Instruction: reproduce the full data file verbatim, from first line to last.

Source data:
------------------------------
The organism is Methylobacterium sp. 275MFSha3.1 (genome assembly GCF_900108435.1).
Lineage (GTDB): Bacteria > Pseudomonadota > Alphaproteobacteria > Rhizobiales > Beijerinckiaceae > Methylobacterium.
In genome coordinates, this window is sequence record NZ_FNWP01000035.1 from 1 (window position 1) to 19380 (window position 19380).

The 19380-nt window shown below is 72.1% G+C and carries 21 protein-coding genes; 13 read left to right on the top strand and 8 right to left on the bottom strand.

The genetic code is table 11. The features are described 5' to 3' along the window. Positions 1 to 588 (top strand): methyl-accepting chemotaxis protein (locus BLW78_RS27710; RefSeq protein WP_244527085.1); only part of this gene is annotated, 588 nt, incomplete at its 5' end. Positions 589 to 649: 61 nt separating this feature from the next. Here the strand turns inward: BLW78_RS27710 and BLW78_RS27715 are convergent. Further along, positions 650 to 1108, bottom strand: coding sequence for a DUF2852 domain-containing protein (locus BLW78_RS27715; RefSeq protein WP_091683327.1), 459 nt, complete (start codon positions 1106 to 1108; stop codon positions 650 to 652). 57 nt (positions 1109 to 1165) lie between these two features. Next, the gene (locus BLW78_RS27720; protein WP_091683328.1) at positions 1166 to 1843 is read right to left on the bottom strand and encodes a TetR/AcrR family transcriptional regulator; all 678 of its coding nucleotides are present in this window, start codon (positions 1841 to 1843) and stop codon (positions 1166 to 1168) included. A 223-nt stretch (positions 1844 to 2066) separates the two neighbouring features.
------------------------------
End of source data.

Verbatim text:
The organism is Methylobacterium sp. 275MFSha3.1 (genome assembly GCF_900108435.1).
Lineage (GTDB): Bacteria > Pseudomonadota > Alphaproteobacteria > Rhizobiales > Beijerinckiaceae > Methylobacterium.
In genome coordinates, this window is sequence record NZ_FNWP01000035.1 from 1 (window position 1) to 19380 (window position 19380).

The 19380-nt window shown below is 72.1% G+C and carries 21 protein-coding genes; 13 read left to right on the top strand and 8 right to left on the bottom strand.

The genetic code is table 11. The features are described 5' to 3' along the window. Positions 1 to 588 (top strand): methyl-accepting chemotaxis protein (locus BLW78_RS27710; RefSeq protein WP_244527085.1); only part of this gene is annotated, 588 nt, incomplete at its 5' end. Positions 589 to 649: 61 nt separating this feature from the next. Here the strand turns inward: BLW78_RS27710 and BLW78_RS27715 are convergent. Further along, positions 650 to 1108, bottom strand: coding sequence for a DUF2852 domain-containing protein (locus BLW78_RS27715; RefSeq protein WP_091683327.1), 459 nt, complete (start codon positions 1106 to 1108; stop codon positions 650 to 652). 57 nt (positions 1109 to 1165) lie between these two features. Next, the gene (locus BLW78_RS27720; protein WP_091683328.1) at positions 1166 to 1843 is read right to left on the bottom strand and encodes a TetR/AcrR family transcriptional regulator; all 678 of its coding nucleotides are present in this window, start codon (positions 1841 to 1843) and stop codon (positions 1166 to 1168) included. A 223-nt stretch (positions 1844 to 2066) separates the two neighbouring features.